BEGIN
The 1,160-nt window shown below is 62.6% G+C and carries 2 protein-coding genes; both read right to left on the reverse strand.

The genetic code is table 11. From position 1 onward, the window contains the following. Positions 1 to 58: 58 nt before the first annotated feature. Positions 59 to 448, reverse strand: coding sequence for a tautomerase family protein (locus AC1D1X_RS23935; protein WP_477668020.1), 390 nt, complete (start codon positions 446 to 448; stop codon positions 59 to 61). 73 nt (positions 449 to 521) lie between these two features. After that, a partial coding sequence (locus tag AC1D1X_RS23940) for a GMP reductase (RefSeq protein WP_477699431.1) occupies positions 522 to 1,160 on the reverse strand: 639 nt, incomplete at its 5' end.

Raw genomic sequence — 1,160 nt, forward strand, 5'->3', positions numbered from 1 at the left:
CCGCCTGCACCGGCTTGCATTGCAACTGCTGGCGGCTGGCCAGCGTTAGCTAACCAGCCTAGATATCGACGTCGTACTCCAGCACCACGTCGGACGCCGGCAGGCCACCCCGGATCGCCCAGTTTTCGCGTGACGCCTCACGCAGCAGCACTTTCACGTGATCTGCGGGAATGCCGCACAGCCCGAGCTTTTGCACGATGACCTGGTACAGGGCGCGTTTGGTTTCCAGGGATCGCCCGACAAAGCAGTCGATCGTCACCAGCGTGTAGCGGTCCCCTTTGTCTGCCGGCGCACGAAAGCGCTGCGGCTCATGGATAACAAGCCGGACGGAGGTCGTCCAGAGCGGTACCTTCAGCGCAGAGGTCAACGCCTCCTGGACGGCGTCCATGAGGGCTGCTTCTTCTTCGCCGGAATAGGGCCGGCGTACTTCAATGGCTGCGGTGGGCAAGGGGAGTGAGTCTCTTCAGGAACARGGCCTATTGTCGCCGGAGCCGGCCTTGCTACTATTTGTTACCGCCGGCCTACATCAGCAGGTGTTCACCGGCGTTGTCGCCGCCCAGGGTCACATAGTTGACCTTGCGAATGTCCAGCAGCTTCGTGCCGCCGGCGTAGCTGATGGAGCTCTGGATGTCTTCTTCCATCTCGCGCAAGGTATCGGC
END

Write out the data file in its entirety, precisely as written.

The 1,160-nt window shown below is 62.6% G+C and carries 2 protein-coding genes; both read right to left on the reverse strand.

The genetic code is table 11. From position 1 onward, the window contains the following. Positions 1 to 58: 58 nt before the first annotated feature. Positions 59 to 448, reverse strand: coding sequence for a tautomerase family protein (locus AC1D1X_RS23935; protein WP_477668020.1), 390 nt, complete (start codon positions 446 to 448; stop codon positions 59 to 61). 73 nt (positions 449 to 521) lie between these two features. After that, a partial coding sequence (locus tag AC1D1X_RS23940) for a GMP reductase (RefSeq protein WP_477699431.1) occupies positions 522 to 1,160 on the reverse strand: 639 nt, incomplete at its 5' end.

Raw genomic sequence — 1,160 nt, forward strand, 5'->3', positions numbered from 1 at the left:
CCGCCTGCACCGGCTTGCATTGCAACTGCTGGCGGCTGGCCAGCGTTAGCTAACCAGCCTAGATATCGACGTCGTACTCCAGCACCACGTCGGACGCCGGCAGGCCACCCCGGATCGCCCAGTTTTCGCGTGACGCCTCACGCAGCAGCACTTTCACGTGATCTGCGGGAATGCCGCACAGCCCGAGCTTTTGCACGATGACCTGGTACAGGGCGCGTTTGGTTTCCAGGGATCGCCCGACAAAGCAGTCGATCGTCACCAGCGTGTAGCGGTCCCCTTTGTCTGCCGGCGCACGAAAGCGCTGCGGCTCATGGATAACAAGCCGGACGGAGGTCGTCCAGAGCGGTACCTTCAGCGCAGAGGTCAACGCCTCCTGGACGGCGTCCATGAGGGCTGCTTCTTCTTCGCCGGAATAGGGCCGGCGTACTTCAATGGCTGCGGTGGGCAAGGGGAGTGAGTCTCTTCAGGAACARGGCCTATTGTCGCCGGAGCCGGCCTTGCTACTATTTGTTACCGCCGGCCTACATCAGCAGGTGTTCACCGGCGTTGTCGCCGCCCAGGGTCACATAGTTGACCTTGCGAATGTCCAGCAGCTTCGTGCCGCCGGCGTAGCTGATGGAGCTCTGGATGTCTTCTTCCATCTCGCGCAAGGTATCGGC